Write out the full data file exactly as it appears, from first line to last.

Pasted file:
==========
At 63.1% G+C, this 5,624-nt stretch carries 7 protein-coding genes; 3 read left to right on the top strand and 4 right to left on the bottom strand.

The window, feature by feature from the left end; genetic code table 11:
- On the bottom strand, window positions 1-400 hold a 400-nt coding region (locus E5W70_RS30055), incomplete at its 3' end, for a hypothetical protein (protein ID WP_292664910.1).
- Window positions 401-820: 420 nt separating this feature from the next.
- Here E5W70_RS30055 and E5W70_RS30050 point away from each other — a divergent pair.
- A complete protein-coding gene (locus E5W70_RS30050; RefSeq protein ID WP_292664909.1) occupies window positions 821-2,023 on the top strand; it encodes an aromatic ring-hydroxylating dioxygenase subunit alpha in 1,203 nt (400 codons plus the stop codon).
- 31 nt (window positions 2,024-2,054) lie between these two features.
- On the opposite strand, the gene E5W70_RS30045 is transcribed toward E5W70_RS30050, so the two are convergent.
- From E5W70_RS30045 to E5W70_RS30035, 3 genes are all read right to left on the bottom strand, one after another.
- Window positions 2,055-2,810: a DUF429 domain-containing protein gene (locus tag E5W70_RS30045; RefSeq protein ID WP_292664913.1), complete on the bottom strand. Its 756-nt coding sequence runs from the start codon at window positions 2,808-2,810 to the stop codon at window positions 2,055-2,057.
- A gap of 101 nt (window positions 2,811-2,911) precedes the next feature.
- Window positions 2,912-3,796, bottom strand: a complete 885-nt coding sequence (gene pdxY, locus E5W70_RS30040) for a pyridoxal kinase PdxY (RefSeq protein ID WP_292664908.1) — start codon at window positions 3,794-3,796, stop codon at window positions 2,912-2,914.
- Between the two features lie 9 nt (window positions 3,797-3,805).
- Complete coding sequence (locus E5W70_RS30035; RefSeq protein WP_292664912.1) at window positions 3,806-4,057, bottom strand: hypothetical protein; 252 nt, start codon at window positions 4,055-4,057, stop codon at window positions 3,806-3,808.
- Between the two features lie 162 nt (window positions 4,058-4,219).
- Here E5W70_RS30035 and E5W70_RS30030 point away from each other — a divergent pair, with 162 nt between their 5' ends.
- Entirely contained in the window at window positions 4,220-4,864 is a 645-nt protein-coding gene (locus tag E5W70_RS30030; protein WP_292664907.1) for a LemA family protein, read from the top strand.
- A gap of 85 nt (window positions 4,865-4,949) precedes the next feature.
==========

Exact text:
At 63.1% G+C, this 5,624-nt stretch carries 7 protein-coding genes; 3 read left to right on the top strand and 4 right to left on the bottom strand.

The window, feature by feature from the left end; genetic code table 11:
- On the bottom strand, window positions 1-400 hold a 400-nt coding region (locus E5W70_RS30055), incomplete at its 3' end, for a hypothetical protein (protein ID WP_292664910.1).
- Window positions 401-820: 420 nt separating this feature from the next.
- Here E5W70_RS30055 and E5W70_RS30050 point away from each other — a divergent pair.
- A complete protein-coding gene (locus E5W70_RS30050; RefSeq protein ID WP_292664909.1) occupies window positions 821-2,023 on the top strand; it encodes an aromatic ring-hydroxylating dioxygenase subunit alpha in 1,203 nt (400 codons plus the stop codon).
- 31 nt (window positions 2,024-2,054) lie between these two features.
- On the opposite strand, the gene E5W70_RS30045 is transcribed toward E5W70_RS30050, so the two are convergent.
- From E5W70_RS30045 to E5W70_RS30035, 3 genes are all read right to left on the bottom strand, one after another.
- Window positions 2,055-2,810: a DUF429 domain-containing protein gene (locus tag E5W70_RS30045; RefSeq protein ID WP_292664913.1), complete on the bottom strand. Its 756-nt coding sequence runs from the start codon at window positions 2,808-2,810 to the stop codon at window positions 2,055-2,057.
- A gap of 101 nt (window positions 2,811-2,911) precedes the next feature.
- Window positions 2,912-3,796, bottom strand: a complete 885-nt coding sequence (gene pdxY, locus E5W70_RS30040) for a pyridoxal kinase PdxY (RefSeq protein ID WP_292664908.1) — start codon at window positions 3,794-3,796, stop codon at window positions 2,912-2,914.
- Between the two features lie 9 nt (window positions 3,797-3,805).
- Complete coding sequence (locus E5W70_RS30035; RefSeq protein WP_292664912.1) at window positions 3,806-4,057, bottom strand: hypothetical protein; 252 nt, start codon at window positions 4,055-4,057, stop codon at window positions 3,806-3,808.
- Between the two features lie 162 nt (window positions 4,058-4,219).
- Here E5W70_RS30035 and E5W70_RS30030 point away from each other — a divergent pair, with 162 nt between their 5' ends.
- Entirely contained in the window at window positions 4,220-4,864 is a 645-nt protein-coding gene (locus tag E5W70_RS30030; protein WP_292664907.1) for a LemA family protein, read from the top strand.
- A gap of 85 nt (window positions 4,865-4,949) precedes the next feature.